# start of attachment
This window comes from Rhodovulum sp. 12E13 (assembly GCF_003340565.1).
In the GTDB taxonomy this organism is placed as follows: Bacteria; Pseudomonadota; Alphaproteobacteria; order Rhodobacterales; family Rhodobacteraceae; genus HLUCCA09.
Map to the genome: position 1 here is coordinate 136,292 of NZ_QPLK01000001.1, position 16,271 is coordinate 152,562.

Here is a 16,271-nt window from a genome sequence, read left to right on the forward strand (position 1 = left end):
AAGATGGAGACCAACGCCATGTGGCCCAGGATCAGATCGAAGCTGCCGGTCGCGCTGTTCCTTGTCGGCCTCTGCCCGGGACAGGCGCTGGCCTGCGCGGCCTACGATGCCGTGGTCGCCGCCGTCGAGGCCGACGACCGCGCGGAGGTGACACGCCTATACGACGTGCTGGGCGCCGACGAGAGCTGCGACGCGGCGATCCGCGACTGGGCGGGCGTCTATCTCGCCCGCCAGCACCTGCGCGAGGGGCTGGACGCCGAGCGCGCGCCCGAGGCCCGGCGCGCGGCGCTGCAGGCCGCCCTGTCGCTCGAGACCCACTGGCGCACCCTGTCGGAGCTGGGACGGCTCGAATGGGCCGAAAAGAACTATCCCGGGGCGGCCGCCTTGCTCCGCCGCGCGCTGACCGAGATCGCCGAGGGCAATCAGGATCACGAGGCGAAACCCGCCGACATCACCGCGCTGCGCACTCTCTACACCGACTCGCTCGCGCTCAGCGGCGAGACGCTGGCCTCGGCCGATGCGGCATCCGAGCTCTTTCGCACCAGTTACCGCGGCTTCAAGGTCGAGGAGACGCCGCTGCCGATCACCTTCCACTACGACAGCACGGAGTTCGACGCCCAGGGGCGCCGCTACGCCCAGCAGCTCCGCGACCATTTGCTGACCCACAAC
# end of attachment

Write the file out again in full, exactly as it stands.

This window comes from Rhodovulum sp. 12E13 (assembly GCF_003340565.1).
In the GTDB taxonomy this organism is placed as follows: Bacteria; Pseudomonadota; Alphaproteobacteria; order Rhodobacterales; family Rhodobacteraceae; genus HLUCCA09.
Map to the genome: position 1 here is coordinate 136,292 of NZ_QPLK01000001.1, position 16,271 is coordinate 152,562.

Here is a 16,271-nt window from a genome sequence, read left to right on the forward strand (position 1 = left end):
AAGATGGAGACCAACGCCATGTGGCCCAGGATCAGATCGAAGCTGCCGGTCGCGCTGTTCCTTGTCGGCCTCTGCCCGGGACAGGCGCTGGCCTGCGCGGCCTACGATGCCGTGGTCGCCGCCGTCGAGGCCGACGACCGCGCGGAGGTGACACGCCTATACGACGTGCTGGGCGCCGACGAGAGCTGCGACGCGGCGATCCGCGACTGGGCGGGCGTCTATCTCGCCCGCCAGCACCTGCGCGAGGGGCTGGACGCCGAGCGCGCGCCCGAGGCCCGGCGCGCGGCGCTGCAGGCCGCCCTGTCGCTCGAGACCCACTGGCGCACCCTGTCGGAGCTGGGACGGCTCGAATGGGCCGAAAAGAACTATCCCGGGGCGGCCGCCTTGCTCCGCCGCGCGCTGACCGAGATCGCCGAGGGCAATCAGGATCACGAGGCGAAACCCGCCGACATCACCGCGCTGCGCACTCTCTACACCGACTCGCTCGCGCTCAGCGGCGAGACGCTGGCCTCGGCCGATGCGGCATCCGAGCTCTTTCGCACCAGTTACCGCGGCTTCAAGGTCGAGGAGACGCCGCTGCCGATCACCTTCCACTACGACAGCACGGAGTTCGACGCCCAGGGGCGCCGCTACGCCCAGCAGCTCCGCGACCATTTGCTGACCCACAAC